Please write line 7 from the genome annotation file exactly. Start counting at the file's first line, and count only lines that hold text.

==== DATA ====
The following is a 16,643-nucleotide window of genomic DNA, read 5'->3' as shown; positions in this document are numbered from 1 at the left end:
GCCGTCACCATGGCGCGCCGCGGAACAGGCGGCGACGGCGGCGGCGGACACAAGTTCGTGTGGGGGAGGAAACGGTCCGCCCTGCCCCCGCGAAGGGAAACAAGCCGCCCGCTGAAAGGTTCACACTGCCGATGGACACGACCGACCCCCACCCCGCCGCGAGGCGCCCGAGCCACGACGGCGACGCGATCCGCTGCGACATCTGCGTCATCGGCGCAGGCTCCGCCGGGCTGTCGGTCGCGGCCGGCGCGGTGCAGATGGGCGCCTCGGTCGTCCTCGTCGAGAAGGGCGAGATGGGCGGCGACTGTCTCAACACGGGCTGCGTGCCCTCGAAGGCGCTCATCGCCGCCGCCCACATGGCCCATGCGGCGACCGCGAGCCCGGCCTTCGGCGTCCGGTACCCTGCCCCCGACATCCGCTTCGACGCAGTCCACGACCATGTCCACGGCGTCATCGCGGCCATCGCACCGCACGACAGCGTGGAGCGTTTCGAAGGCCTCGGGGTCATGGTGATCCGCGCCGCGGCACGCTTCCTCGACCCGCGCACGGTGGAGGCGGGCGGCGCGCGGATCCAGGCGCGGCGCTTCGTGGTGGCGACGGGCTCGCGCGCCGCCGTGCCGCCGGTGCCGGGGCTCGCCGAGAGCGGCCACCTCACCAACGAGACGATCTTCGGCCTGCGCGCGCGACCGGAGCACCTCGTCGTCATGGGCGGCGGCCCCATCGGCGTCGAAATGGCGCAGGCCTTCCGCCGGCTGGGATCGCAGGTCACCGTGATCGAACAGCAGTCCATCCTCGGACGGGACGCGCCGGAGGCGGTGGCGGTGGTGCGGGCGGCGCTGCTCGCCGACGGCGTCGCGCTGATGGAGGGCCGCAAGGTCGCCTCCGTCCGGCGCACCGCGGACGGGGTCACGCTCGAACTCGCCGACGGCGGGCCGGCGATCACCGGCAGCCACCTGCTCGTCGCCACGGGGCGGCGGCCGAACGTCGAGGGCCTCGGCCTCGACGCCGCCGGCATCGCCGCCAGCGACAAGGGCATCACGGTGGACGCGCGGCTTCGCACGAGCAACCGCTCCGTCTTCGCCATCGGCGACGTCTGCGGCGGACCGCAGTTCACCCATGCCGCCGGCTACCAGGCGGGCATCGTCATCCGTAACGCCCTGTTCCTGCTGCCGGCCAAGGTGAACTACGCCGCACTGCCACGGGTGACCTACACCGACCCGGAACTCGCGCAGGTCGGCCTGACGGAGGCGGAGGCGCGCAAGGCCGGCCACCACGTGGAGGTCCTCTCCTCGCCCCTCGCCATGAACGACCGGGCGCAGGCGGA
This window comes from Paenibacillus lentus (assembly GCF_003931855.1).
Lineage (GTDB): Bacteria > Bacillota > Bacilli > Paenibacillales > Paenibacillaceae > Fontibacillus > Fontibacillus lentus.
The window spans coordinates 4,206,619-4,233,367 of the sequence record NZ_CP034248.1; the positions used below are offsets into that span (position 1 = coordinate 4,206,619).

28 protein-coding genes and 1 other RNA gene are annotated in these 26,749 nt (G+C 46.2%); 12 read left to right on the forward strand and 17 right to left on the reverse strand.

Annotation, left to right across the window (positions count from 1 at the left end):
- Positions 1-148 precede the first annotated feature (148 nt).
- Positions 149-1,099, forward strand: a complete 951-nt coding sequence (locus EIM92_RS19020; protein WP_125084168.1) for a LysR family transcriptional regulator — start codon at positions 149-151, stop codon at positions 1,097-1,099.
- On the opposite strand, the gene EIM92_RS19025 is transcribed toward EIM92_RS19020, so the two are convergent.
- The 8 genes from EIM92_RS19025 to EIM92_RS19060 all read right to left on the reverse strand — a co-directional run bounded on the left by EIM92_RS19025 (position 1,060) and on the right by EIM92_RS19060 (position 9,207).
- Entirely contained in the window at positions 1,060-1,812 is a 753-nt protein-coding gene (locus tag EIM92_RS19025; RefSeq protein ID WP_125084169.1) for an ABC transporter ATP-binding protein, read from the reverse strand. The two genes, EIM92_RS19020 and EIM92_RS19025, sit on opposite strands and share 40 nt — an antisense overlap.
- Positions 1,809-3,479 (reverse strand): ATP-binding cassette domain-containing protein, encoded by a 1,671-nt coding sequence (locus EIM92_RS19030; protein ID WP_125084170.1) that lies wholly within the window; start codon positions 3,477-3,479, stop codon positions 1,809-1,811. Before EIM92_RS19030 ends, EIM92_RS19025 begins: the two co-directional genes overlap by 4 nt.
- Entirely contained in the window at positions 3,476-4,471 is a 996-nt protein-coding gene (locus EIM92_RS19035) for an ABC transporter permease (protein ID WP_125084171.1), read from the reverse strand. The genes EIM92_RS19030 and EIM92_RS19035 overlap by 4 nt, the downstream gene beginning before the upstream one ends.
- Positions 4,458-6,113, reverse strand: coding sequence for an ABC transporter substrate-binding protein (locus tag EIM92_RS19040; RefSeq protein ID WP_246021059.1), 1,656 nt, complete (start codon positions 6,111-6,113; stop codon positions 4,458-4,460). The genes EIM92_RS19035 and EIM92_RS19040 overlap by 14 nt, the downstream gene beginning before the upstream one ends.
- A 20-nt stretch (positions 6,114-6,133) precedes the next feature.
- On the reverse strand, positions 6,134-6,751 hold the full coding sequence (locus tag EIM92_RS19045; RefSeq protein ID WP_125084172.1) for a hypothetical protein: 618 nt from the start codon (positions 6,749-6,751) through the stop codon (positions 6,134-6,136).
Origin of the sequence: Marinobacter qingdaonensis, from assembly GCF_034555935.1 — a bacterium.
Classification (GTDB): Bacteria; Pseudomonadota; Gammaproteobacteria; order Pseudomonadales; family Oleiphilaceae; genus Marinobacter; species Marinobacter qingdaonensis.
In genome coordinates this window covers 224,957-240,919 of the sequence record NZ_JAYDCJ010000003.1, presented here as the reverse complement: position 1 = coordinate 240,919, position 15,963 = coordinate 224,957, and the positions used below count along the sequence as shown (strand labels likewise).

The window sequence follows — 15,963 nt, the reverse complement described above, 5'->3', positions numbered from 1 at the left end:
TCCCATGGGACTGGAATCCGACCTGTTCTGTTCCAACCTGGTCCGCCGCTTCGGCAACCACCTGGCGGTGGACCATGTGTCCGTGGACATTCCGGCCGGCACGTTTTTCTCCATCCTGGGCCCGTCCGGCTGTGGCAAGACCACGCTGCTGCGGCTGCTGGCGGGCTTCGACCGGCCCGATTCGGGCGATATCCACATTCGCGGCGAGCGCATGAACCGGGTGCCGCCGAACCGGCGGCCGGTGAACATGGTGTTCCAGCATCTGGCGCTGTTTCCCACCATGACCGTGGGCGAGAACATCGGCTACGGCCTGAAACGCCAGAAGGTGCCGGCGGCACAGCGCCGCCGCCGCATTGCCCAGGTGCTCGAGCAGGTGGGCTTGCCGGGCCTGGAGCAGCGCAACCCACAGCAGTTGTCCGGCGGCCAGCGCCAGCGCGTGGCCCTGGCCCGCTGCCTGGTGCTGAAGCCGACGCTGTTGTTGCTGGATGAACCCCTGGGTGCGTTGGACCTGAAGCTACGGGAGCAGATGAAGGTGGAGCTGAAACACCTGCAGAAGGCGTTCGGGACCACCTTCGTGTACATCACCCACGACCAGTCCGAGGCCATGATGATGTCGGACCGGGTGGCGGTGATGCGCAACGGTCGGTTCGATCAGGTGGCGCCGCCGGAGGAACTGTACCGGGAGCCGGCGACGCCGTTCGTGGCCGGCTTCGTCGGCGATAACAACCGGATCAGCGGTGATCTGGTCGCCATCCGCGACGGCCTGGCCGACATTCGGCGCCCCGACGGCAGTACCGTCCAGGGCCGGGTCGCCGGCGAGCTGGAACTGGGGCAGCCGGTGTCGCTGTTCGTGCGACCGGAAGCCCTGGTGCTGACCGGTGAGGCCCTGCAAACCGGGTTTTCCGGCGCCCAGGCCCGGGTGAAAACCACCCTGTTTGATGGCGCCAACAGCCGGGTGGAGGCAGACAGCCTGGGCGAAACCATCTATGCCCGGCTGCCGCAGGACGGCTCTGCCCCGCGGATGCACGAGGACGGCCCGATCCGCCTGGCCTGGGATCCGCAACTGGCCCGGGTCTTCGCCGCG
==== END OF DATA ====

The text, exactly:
Annotation, left to right across the window (positions count from 1 at the left end):